The leaders in one of the ballooning's most prestigious events were floating over Oklahoma as they neared the end of the first day of the multi-day America's Challenge race on Saturday evening.
The six teams lifted off in Albuquerque just after midnight on Saturday and the lead teams had floated more than 400 miles by nightfall. The two lead balloons had crossed the Texas panhandle and were moving into Oklahoma, a race official said.
A team comprised of Phil Bryant and Phil MacNutt was in the lead, with the balloon manned by Bert Padelt and Louis Vitanza less than 20 miles behind.
Five of the six balloons in the race were within about 70 miles of each other on about the same track.
The race is honoring Richard Abruzzo and Carol Rymer Davis, presumed dead after their balloon disappeared into the Adriatic Sea off Italy during a European race last week. The ballooning community held out hope as crews searched the area for days, but nothing was found.
"They'll definitely be in our thoughts, and we're wishing that they were here competing with us," Troy Bradley, who is flying in this year's race and once spent six days in a gondola with Abruzzo on a trans-Atlantic flight, said before his launch.
At nightfall, Bradley's balloon was near Lubbock, Texas, and in last place after floating only about 268 miles as the crow flies from the launch point.
Two large weather balloons honoring them and their families were sent aloft just before the race began, said deputy race director Kevin Knapp.
"It was perfect; a great night, or morning, for the launch," Knapp said.
The six balloons were expected to take a generally eastern direction across the country in a race that can cover more than a thousand miles and last up to four days. Last year's winners traveled more than 1,400 miles before landing near Ames, Iowa.
The team that travels the longest distance wins. To win, pilots must astutely take advantage of wind currents and fluctuation in temperatures to get the most distance out of their balloons, encountering a series of hazards along the way.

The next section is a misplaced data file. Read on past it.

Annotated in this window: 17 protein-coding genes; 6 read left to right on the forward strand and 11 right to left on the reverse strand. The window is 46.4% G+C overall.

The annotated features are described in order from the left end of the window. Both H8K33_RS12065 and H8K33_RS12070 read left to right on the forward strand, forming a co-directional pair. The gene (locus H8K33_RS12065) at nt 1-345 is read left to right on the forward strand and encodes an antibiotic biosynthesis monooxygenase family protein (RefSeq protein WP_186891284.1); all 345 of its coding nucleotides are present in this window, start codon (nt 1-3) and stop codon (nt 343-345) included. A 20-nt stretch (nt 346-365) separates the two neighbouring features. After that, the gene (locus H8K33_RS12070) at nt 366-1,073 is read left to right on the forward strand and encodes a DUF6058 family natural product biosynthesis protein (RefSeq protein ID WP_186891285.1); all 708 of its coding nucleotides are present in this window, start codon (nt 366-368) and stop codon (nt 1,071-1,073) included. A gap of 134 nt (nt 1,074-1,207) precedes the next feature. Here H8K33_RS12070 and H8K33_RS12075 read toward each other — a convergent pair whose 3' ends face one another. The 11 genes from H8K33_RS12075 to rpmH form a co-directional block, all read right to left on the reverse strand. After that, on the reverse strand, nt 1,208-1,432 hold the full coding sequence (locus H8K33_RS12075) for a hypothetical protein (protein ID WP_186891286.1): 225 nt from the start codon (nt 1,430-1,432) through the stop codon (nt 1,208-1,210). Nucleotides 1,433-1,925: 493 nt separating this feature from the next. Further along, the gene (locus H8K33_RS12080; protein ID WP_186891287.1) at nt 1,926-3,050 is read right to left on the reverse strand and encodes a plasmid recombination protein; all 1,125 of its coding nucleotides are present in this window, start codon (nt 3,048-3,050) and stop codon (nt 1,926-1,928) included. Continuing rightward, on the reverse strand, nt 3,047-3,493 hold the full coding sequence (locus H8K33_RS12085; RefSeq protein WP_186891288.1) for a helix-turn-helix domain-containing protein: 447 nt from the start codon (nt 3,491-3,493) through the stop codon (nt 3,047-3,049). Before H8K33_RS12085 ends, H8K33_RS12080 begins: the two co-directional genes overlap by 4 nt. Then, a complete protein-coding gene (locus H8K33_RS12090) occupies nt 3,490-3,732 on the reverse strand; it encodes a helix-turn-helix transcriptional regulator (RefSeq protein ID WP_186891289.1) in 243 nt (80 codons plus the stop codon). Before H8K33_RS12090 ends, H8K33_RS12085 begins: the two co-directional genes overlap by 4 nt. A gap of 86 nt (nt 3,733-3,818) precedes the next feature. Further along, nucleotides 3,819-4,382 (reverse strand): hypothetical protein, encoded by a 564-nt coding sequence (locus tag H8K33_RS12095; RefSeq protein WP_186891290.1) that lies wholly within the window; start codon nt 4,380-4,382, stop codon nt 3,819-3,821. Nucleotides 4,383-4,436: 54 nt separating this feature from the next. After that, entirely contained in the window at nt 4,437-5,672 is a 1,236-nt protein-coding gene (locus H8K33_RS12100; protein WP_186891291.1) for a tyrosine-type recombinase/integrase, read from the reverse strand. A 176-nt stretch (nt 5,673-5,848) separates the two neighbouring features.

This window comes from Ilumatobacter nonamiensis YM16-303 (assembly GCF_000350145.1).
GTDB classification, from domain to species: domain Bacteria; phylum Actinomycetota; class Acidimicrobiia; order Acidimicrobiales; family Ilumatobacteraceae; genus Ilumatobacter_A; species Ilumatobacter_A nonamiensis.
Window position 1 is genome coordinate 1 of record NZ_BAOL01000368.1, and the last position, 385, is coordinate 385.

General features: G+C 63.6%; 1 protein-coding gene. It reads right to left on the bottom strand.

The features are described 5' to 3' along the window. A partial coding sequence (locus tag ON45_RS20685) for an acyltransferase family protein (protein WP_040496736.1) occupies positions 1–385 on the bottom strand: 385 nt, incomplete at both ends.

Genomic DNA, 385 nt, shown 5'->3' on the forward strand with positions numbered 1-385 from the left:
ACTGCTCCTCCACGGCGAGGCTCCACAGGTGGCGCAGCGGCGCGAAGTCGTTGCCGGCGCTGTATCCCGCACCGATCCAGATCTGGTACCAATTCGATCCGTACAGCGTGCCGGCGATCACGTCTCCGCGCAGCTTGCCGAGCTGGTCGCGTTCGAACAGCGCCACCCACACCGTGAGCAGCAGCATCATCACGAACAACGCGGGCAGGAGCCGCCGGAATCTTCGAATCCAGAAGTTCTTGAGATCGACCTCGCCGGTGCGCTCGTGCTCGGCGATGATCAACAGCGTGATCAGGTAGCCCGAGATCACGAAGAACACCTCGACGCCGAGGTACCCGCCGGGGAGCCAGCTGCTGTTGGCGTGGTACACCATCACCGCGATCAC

Also in honor of the two, each of the six race balloons carried "chili ristras," collections of red chilis connected by strings. The tradition stems from the record-setting trans-Atlantic flight of the balloon known as the Double Eagle II, which included Abruzzo's father, the late famed balloonist Ben Abruzzo, Maxie Anderson and Larry Newman. The three carried a ristra with them for good luck.
Richard Abruzzo, 47, of Albuquerque, and Davis, 65, of Denver, were flying in the 54th Gordon Bennett Gas Balloon Race when contact was lost Sept. 29 over the Adriatic Sea. Organizers of that race said radar indicated the two plunged toward the water at 50 mph (80 kph) and they likely didn't survive.
The Gordon Bennett and the America's Challenge are the biggest events in balloon racing, and Abruzzo and Davis dominated the competitions. They won the 2003 America's Challenge _ one of Abruzzo's five victories in that race. They also won the 2004 Gordon Bennett in France.
Abruzzo also won the race in 2002 and 2004 when he teamed with former New Mexico Gov. Gary Johnson. They were entered in this year's America's Challenge.
The event was initially scheduled for Tuesday, but concerns about rough weather delayed the start four times.
Despite the pall left by Abruzzo and Davis' disappearance, those competing in the race have no reservations. They say they're focused on what they have to do.
Bradley has his lucky Double Eagle II coin with him.
"On every gas flight I've ever done, I carry that coin because those guys are my heroes," he said.
Albuquerque Balloon Fiesta: http://www.balloonfiesta.com/